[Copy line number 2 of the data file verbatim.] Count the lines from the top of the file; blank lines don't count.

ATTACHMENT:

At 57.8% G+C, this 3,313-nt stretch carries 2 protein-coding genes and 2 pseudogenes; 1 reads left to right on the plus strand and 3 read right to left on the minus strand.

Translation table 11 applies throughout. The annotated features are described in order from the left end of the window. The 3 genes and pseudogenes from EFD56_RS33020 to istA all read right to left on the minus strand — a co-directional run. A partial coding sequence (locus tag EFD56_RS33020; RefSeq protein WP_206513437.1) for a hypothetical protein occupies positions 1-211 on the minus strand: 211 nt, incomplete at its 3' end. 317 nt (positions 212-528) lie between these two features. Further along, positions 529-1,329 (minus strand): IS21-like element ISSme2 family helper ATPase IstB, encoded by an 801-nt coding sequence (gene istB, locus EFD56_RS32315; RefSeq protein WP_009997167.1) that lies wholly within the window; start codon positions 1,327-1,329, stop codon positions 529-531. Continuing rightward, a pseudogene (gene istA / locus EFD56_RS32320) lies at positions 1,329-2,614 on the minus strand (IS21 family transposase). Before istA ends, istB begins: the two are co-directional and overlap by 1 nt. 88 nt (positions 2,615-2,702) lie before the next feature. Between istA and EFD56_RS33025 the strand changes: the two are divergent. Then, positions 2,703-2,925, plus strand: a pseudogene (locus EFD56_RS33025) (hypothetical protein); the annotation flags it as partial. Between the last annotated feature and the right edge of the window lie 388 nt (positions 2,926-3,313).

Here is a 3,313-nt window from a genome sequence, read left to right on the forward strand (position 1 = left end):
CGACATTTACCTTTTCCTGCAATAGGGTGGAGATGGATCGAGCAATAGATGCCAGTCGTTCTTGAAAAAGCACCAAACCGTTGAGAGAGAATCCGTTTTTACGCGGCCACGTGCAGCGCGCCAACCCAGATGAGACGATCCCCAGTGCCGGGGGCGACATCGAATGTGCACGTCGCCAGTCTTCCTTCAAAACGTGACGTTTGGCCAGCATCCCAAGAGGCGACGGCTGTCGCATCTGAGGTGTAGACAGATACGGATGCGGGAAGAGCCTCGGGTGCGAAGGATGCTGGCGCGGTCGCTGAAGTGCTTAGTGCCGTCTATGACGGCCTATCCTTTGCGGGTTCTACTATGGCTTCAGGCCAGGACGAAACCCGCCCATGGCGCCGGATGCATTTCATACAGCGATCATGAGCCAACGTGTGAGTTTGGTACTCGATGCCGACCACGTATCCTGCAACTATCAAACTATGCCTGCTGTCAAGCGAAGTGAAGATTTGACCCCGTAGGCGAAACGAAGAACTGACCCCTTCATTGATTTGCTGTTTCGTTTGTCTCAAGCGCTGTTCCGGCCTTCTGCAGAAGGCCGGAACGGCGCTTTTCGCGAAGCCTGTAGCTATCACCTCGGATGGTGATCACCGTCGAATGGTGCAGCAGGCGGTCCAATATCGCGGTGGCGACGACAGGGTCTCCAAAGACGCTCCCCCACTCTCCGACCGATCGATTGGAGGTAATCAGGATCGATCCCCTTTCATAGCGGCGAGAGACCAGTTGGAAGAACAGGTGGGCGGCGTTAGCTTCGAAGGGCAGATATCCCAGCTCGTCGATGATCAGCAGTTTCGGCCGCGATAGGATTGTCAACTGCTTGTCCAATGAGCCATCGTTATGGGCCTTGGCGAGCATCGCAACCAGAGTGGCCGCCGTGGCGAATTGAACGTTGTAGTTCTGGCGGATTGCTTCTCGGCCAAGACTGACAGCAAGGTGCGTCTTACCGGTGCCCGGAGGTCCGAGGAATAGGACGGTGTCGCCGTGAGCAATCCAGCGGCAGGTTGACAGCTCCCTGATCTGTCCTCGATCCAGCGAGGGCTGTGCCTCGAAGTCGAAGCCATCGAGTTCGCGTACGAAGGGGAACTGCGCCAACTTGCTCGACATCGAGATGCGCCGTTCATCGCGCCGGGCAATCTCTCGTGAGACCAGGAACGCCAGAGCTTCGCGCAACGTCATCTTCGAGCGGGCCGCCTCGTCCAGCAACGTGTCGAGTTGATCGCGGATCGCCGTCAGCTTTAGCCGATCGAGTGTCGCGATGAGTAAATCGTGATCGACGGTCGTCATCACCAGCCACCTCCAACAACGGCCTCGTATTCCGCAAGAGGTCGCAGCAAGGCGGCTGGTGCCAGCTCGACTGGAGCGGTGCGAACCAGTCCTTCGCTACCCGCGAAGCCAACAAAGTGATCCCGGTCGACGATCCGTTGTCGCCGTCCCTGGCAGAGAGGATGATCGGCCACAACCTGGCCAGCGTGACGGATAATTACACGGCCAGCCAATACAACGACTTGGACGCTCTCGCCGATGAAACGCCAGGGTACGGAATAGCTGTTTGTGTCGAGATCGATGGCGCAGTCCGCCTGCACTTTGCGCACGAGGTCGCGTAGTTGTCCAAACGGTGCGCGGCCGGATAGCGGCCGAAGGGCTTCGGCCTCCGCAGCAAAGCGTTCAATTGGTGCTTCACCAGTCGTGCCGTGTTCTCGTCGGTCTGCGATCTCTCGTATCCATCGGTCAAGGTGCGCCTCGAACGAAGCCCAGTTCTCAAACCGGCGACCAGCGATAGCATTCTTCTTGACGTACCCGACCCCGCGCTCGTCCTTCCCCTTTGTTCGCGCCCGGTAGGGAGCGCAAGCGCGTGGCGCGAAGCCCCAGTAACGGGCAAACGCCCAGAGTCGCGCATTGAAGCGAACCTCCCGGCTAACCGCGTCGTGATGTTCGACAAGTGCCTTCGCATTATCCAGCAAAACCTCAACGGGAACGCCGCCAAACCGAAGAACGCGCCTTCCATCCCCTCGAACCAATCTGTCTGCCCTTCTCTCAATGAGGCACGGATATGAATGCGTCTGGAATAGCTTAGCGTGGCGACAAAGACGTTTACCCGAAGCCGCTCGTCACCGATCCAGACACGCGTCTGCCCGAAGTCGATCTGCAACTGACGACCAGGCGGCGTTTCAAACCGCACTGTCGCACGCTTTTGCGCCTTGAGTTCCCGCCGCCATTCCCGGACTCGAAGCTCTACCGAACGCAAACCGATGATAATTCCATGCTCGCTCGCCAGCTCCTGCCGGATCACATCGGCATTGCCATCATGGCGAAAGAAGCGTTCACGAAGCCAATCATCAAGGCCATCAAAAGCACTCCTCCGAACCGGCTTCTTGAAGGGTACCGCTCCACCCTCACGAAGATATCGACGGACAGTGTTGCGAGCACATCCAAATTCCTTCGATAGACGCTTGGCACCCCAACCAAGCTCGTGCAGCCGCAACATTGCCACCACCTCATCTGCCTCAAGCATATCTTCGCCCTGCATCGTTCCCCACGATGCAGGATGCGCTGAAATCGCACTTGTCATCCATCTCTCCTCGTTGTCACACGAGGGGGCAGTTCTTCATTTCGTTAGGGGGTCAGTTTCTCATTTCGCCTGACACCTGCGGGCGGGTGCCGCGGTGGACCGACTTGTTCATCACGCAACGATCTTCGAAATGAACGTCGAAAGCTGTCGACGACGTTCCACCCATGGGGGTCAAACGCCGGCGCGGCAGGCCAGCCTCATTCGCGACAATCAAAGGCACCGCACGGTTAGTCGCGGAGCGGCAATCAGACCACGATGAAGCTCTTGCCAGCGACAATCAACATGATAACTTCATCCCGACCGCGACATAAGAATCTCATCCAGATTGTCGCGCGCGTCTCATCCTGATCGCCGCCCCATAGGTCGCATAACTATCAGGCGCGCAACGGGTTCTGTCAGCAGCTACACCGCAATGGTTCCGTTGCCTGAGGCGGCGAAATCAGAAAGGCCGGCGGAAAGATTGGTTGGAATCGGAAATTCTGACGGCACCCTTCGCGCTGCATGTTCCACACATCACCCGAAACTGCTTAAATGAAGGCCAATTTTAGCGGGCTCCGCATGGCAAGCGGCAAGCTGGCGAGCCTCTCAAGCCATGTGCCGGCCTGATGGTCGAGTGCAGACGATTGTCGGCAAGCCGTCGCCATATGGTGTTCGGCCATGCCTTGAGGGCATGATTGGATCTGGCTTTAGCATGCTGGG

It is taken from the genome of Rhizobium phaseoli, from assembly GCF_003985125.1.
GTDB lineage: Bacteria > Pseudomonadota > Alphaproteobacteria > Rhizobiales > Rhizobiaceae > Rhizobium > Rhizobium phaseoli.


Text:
Translation table 11 applies throughout. The annotated features are described in order from the left end of the window. The 3 genes and pseudogenes from EFD56_RS33020 to istA all read right to left on the minus strand — a co-directional run. A partial coding sequence (locus tag EFD56_RS33020; RefSeq protein WP_206513437.1) for a hypothetical protein occupies positions 1-211 on the minus strand: 211 nt, incomplete at its 3' end. 317 nt (positions 212-528) lie between these two features. Further along, positions 529-1,329 (minus strand): IS21-like element ISSme2 family helper ATPase IstB, encoded by an 801-nt coding sequence (gene istB, locus EFD56_RS32315; RefSeq protein WP_009997167.1) that lies wholly within the window; start codon positions 1,327-1,329, stop codon positions 529-531. Continuing rightward, a pseudogene (gene istA / locus EFD56_RS32320) lies at positions 1,329-2,614 on the minus strand (IS21 family transposase). Before istA ends, istB begins: the two are co-directional and overlap by 1 nt. 88 nt (positions 2,615-2,702) lie before the next feature. Between istA and EFD56_RS33025 the strand changes: the two are divergent. Then, positions 2,703-2,925, plus strand: a pseudogene (locus EFD56_RS33025) (hypothetical protein); the annotation flags it as partial. Between the last annotated feature and the right edge of the window lie 388 nt (positions 2,926-3,313).